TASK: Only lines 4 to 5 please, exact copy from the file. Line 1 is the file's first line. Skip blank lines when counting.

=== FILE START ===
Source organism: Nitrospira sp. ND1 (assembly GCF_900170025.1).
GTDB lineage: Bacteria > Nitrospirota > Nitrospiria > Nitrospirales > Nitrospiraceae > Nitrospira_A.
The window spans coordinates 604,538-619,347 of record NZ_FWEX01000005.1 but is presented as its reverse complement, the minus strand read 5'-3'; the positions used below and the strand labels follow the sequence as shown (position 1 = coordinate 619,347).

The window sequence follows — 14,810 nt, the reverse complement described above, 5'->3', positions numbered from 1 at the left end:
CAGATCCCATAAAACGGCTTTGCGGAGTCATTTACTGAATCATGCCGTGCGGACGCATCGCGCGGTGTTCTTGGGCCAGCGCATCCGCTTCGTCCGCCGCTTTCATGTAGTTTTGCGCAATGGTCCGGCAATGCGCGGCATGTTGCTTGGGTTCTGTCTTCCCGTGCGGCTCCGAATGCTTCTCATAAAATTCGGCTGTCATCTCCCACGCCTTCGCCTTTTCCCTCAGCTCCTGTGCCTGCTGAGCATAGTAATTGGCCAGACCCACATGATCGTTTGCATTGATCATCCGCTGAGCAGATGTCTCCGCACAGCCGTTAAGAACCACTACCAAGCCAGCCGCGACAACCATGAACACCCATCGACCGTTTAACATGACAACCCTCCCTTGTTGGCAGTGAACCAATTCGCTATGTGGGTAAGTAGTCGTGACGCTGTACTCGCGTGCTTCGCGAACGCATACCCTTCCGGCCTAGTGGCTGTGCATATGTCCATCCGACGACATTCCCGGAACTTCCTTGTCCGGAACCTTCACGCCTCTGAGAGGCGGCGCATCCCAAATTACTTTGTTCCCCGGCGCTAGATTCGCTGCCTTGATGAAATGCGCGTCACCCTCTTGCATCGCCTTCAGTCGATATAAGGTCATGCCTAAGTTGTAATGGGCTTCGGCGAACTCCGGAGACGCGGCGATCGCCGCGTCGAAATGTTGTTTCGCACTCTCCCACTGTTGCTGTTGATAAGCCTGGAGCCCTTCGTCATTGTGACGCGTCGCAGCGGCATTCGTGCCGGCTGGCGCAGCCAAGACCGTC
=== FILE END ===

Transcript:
The window sequence follows — 14,810 nt, the reverse complement described above, 5'->3', positions numbered from 1 at the left end:
CAGATCCCATAAAACGGCTTTGCGGAGTCATTTACTGAATCATGCCGTGCGGACGCATCGCGCGGTGTTCTTGGGCCAGCGCATCCGCTTCGTCCGCCGCTTTCATGTAGTTTTGCGCAATGGTCCGGCAATGCGCGGCATGTTGCTTGGGTTCTGTCTTCCCGTGCGGCTCCGAATGCTTCTCATAAAATTCGGCTGTCATCTCCCACGCCTTCGCCTTTTCCCTCAGCTCCTGTGCCTGCTGAGCATAGTAATTGGCCAGACCCACATGATCGTTTGCATTGATCATCCGCTGAGCAGATGTCTCCGCACAGCCGTTAAGAACCACTACCAAGCCAGCCGCGACAACCATGAACACCCATCGACCGTTTAACATGACAACCCTCCCTTGTTGGCAGTGAACCAATTCGCTATGTGGGTAAGTAGTCGTGACGCTGTACTCGCGTGCTTCGCGAACGCATACCCTTCCGGCCTAGTGGCTGTGCATATGTCCATCCGACGACATTCCCGGAACTTCCTTGTCCGGAACCTTCACGCCTCTGAGAGGCGGCGCATCCCAAATTACTTTGTTCCCCGGCGCTAGATTCGCTGCCTTGATGAAATGCGCGTCACCCTCTTGCATCGCCTTCAGTCGATATAAGGTCATGCCTAAGTTGTAATGGGCTTCGGCGAACTCCGGAGACGCGGCGATCGCCGCGTCGAAATGTTGTTTCGCACTCTCCCACTGTTGCTGTTGATAAGCCTGGAGCCCTTCGTCATTGTGACGCGTCGCAGCGGCATTCGTGCCGGCTGGCGCAGCCAAGACCGTC